Task Force buries Constitution as part of May 4 commemoration

Tyrel Linkhorn

A copy of the U. S. Constitution was laid to rest shortly after 8 p.m. yesterday by the May 4 Task Force.

Approximately 25 people gathered on Blanket Hill behind Taylor Hall to witness the ceremonial burial of the document in a small hole directly behind the Victory Bell.

The first burial took place on May 1, 1970, during campus protests, which led to the shootings on May 4.

As the clock struck 8 p.m., the bell was rung eight times and ground was broken. A copy of the document then was rolled and placed in the hole.

The burial was not in protest of the document itself, but rather to signify that what it stands for is dead, said Kevin Heade, Task Force president and senior political science and education major.

“We do not harbor any malice toward the document,” he said in a speech before the small crowd.

Heade said the burial marked the 36th anniversary of the first burial, which was in protest of the escalating Vietnam conflict and the bombing of Cambodia. Other burials took place with the passage of the PATRIOT Act and the beginning of the first Iraq War.

Heade compared the incident in Cambodia to what could possibly happen in the future in Iran, with Bush threatening the possible use of nuclear weapons.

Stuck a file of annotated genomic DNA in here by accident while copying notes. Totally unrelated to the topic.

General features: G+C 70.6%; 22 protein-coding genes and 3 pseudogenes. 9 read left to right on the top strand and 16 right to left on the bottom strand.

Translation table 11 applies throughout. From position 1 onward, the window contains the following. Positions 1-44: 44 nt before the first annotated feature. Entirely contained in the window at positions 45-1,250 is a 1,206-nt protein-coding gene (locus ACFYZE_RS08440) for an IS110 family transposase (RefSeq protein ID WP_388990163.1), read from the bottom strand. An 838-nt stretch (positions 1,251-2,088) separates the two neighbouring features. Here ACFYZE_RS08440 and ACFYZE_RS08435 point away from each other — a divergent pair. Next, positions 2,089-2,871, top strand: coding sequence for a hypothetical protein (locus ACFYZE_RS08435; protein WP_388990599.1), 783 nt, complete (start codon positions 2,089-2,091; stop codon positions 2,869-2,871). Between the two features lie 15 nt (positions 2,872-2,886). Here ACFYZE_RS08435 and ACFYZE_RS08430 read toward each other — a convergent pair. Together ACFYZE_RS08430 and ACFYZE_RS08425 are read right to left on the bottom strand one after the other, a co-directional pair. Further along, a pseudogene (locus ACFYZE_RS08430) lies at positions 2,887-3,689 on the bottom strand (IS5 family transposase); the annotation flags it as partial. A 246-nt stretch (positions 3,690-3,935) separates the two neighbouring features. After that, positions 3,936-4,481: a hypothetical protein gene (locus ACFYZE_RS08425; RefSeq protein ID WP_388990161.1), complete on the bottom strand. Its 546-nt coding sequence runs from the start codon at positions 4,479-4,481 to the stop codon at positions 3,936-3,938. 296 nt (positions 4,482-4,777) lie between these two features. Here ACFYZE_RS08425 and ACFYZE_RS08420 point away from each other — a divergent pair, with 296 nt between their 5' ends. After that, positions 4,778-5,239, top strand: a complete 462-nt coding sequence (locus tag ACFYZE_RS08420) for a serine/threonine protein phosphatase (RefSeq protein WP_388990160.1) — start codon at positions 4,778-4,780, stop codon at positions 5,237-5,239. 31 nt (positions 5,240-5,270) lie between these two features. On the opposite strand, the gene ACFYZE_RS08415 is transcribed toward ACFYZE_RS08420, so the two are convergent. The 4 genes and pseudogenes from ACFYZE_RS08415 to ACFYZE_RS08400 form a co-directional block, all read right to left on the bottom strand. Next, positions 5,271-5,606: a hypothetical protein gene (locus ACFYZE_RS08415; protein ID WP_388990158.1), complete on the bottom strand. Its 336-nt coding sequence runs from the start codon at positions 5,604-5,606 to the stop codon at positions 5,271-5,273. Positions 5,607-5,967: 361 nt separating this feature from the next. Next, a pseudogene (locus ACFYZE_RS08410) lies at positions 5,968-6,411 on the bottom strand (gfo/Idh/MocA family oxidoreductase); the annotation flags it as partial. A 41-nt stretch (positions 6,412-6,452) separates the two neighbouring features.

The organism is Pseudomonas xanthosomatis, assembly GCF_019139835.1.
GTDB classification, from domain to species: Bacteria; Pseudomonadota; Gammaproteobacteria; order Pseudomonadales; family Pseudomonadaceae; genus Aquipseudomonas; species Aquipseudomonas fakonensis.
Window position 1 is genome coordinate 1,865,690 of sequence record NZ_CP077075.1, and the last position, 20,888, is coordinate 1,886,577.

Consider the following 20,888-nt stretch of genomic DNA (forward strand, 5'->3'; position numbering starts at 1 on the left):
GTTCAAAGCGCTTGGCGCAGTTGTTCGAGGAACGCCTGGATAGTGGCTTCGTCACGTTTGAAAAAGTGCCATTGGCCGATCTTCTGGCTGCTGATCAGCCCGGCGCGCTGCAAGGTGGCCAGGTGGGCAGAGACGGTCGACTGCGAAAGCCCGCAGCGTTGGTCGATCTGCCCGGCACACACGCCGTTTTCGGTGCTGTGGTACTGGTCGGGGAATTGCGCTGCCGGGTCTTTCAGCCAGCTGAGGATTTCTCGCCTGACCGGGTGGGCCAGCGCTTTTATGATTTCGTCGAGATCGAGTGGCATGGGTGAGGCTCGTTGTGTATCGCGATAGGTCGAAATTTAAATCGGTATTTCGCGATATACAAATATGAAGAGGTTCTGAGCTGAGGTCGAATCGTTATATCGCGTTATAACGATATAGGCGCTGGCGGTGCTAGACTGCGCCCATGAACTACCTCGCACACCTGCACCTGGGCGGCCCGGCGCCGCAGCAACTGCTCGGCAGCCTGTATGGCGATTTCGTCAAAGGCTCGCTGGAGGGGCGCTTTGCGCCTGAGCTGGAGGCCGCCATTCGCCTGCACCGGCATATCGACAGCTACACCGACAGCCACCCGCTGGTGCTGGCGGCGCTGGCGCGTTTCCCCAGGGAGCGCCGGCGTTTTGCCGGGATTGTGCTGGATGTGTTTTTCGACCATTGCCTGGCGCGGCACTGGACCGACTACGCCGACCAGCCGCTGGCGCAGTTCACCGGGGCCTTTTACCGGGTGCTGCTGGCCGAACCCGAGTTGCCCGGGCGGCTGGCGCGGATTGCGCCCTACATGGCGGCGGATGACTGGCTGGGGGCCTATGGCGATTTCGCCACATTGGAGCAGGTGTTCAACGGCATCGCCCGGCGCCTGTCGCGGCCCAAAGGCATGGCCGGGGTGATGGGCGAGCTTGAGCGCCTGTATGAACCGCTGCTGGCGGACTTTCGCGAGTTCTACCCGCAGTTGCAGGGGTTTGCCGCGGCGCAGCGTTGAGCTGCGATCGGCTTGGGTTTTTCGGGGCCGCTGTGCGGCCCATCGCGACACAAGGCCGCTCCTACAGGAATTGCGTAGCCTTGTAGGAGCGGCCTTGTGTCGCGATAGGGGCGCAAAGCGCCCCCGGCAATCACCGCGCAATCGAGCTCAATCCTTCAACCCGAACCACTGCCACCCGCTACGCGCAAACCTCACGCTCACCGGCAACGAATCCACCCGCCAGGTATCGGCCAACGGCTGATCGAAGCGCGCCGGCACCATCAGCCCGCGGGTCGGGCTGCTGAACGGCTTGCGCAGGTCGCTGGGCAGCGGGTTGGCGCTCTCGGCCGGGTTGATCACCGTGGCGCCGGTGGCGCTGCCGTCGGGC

Fellow May 4 Task Force member John Brad Deane, senior political science major, followed Heade’s speech with a short speech of his own, citing “three illegal wars and two fake elections,” as part of the death of the Constitution.

“We still have an opportunity to take a stance now,” he said.

The bell rang one final time to signal the end of the ceremony.

After the speeches were over, Amanda John, senior integrated science major and member of both the May 4 Task Force and the Kent State Anti-War Committee, said she thought the message was “very powerful.”

“We’re not the ones doing the killing,” she said. “We’re just acknowledging the fact.”

Heade said in an interview after the speech that the turnout was larger than expected, and the event went well.

“It was small, quick and symbolic,” he said.

Contact news correspondent Tyrel Linkhorn at [email protected].